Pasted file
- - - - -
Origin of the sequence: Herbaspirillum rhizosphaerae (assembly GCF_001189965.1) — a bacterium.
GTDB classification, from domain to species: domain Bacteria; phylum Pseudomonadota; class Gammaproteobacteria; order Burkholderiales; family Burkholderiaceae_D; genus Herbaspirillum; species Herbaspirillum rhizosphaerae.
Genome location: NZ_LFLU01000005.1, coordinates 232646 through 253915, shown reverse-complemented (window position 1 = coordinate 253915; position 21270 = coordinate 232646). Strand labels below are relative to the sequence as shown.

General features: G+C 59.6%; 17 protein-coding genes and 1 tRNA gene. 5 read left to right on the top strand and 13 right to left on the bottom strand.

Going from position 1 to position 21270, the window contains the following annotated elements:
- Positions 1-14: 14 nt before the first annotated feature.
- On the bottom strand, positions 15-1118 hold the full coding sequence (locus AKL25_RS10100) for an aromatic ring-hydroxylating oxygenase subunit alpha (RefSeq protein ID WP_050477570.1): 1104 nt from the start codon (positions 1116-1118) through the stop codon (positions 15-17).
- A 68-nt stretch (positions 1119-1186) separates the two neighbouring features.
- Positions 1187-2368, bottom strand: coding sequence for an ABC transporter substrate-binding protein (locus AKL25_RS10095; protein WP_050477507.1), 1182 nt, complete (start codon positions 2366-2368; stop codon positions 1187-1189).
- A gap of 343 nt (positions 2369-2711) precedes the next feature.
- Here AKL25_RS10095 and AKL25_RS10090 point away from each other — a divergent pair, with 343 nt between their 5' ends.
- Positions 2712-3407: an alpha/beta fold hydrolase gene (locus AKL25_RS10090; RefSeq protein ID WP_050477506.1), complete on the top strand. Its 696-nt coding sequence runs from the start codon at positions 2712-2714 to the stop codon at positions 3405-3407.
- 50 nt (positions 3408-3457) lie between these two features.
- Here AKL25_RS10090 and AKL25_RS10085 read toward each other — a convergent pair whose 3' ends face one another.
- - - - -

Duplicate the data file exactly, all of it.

Origin of the sequence: Herbaspirillum rhizosphaerae (assembly GCF_001189965.1) — a bacterium.
GTDB classification, from domain to species: domain Bacteria; phylum Pseudomonadota; class Gammaproteobacteria; order Burkholderiales; family Burkholderiaceae_D; genus Herbaspirillum; species Herbaspirillum rhizosphaerae.
Genome location: NZ_LFLU01000005.1, coordinates 232646 through 253915, shown reverse-complemented (window position 1 = coordinate 253915; position 21270 = coordinate 232646). Strand labels below are relative to the sequence as shown.

General features: G+C 59.6%; 17 protein-coding genes and 1 tRNA gene. 5 read left to right on the top strand and 13 right to left on the bottom strand.

Going from position 1 to position 21270, the window contains the following annotated elements:
- Positions 1-14: 14 nt before the first annotated feature.
- On the bottom strand, positions 15-1118 hold the full coding sequence (locus AKL25_RS10100) for an aromatic ring-hydroxylating oxygenase subunit alpha (RefSeq protein ID WP_050477570.1): 1104 nt from the start codon (positions 1116-1118) through the stop codon (positions 15-17).
- A 68-nt stretch (positions 1119-1186) separates the two neighbouring features.
- Positions 1187-2368, bottom strand: coding sequence for an ABC transporter substrate-binding protein (locus AKL25_RS10095; protein WP_050477507.1), 1182 nt, complete (start codon positions 2366-2368; stop codon positions 1187-1189).
- A gap of 343 nt (positions 2369-2711) precedes the next feature.
- Here AKL25_RS10095 and AKL25_RS10090 point away from each other — a divergent pair, with 343 nt between their 5' ends.
- Positions 2712-3407: an alpha/beta fold hydrolase gene (locus AKL25_RS10090; RefSeq protein ID WP_050477506.1), complete on the top strand. Its 696-nt coding sequence runs from the start codon at positions 2712-2714 to the stop codon at positions 3405-3407.
- 50 nt (positions 3408-3457) lie between these two features.
- Here AKL25_RS10090 and AKL25_RS10085 read toward each other — a convergent pair whose 3' ends face one another.